Inside the Black Box: Mergers and Acquisitions

26 November 2018

With start-up culture thriving and businesses needing to constantly evolve and think on their feet, Mergers and Acquisitions (M&A) have become more appealing than ever. Nevertheless, they can present a unique set of challenges on many levels. Under this landscape, two businesses are forming into one entity (merger) or one business is purchasing and taking over the other (acquisition.) The appeal and challenge is in the newness of absorbing a competitor or rebuilding and conducting business optimisation on operations to maximise efficiency, productivity and profit. The fear is in the unknown and the vast desire to move quickly. The answers are all inside the black box.

Where do we find the information we need to make the decision? What do we disclose to the buyer? How much do we share to the potential acquirer? When do we give out the secret sauce?

Due diligence involves the vendor disclosing this information to the prospective parties to ensure exposure of the relevant facts before any final decisions are made. It is advised to disclose information in terms of due diligence to be transparent and avoid claims later, but timing is everything to protect the interests of the business. You don’t want to give away your business secrets too soon if a deal falls through. For this reason, information that is extremely sensitive may be held back until the final stages of negotiation.

At one point, these competitive advantages and secrets were locked in an actual black box in a room full of business people, where all parties deliberated until the seller and the advisors were ready to reveal specific bits of information to interested parties at the same time. Fast forward to the present day, the black box is a virtual data room with company documents sorted and prepared securely online. This allows one to share critical and confidential information to multiple buyers simultaneously online from all over the world. Now, an entity must be aware of more than just the legal and financial factors, but also the unique challenges involved in acquiring or merging a business in the age of technology.

Some larger companies that existed before the internet and did not place technology at the centre of their business model are now in search of young tech firms to acquire and share their systems. According to CB Insights, last year, 51 percent of investments in private tech companies came from non-tech corporations.  The problem- an entity that is successful on its own does not provide enough evidence that the entity will continue to succeed once acquired or merged. Before jumping in, organisations need to consider the challenges and unique characteristics.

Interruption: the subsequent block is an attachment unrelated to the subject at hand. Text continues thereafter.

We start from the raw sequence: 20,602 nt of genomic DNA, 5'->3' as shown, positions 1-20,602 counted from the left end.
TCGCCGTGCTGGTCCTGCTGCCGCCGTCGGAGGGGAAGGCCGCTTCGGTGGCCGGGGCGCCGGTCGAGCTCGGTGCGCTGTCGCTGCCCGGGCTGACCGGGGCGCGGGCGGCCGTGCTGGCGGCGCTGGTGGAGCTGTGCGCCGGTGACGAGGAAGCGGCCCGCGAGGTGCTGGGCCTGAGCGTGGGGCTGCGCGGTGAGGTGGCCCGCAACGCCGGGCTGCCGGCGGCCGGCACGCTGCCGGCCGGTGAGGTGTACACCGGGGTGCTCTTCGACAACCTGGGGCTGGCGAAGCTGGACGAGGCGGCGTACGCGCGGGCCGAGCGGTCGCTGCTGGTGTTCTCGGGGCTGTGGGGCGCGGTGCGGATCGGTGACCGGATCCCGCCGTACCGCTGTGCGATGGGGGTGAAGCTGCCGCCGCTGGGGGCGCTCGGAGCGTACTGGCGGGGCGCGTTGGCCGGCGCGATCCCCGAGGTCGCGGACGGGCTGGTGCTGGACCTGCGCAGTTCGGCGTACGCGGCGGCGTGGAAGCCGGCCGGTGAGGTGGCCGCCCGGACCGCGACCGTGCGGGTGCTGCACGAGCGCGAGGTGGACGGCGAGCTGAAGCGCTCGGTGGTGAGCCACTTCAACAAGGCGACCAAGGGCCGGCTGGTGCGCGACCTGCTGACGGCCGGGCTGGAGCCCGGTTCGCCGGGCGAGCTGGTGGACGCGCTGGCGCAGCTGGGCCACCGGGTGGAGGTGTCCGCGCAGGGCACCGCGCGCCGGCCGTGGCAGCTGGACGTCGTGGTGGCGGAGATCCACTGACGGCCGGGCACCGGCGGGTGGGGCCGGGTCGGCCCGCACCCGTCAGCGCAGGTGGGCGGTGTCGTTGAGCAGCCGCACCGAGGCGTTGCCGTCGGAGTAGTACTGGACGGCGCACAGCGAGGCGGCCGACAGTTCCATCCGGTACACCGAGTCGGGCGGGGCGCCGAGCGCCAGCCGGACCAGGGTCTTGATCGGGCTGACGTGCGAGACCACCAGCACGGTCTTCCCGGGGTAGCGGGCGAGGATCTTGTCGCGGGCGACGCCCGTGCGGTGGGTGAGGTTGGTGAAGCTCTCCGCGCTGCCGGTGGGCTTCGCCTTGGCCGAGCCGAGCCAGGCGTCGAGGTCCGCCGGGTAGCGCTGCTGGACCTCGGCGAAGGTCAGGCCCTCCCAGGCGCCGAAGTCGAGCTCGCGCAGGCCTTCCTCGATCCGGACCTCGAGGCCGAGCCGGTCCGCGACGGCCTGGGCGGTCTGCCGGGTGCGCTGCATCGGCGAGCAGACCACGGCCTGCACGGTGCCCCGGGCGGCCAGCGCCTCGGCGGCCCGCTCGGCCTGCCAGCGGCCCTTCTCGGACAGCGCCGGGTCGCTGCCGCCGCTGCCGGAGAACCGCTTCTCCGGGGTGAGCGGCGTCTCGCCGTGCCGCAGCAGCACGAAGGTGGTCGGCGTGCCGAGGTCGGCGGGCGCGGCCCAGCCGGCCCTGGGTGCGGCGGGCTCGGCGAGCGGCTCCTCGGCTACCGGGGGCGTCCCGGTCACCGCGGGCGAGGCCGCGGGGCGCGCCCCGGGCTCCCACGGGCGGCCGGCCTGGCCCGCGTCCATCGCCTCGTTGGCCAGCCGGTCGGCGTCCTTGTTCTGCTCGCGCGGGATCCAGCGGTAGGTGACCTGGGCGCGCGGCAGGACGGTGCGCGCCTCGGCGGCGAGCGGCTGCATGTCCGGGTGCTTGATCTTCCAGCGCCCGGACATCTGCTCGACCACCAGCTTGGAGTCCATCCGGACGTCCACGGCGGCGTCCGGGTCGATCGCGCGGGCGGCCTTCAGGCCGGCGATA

The key is to perform these calculations before taking the risk and consider the plans of integration and improvement. This requires strategic thinking about digital agendas, traditional factors of the deal, the mindsets of the leaders and the culture of the organisation. Organisations must remember that along with the technology or product merge, comes the talent that made this purchase so desirable to begin with, and those that get it right will be positioned right at the top. At Change2020, we believe the most valuable resource you will acquire in any transaction is the skills, experience and knowledge your potential workforces possess. Brad Bevan and his bid advisory team have led numerous public and private transactions over the last 12 years and have provided advice to bid teams to a value of $40b plus over the last 4 years to provide comprehensive advice, risk management, support and expertise in acquiring and transitioning the business and employees through the M&A process. To find out more, get in touch with us here.

Kerryn Fewster

Kerryn is the Founder and Director of Change 2020. She has consulted extensively in the area of Transition and Transformation. She places emphasis on strategy development and solution implementation to minimise people and operational impacts associated with major change.

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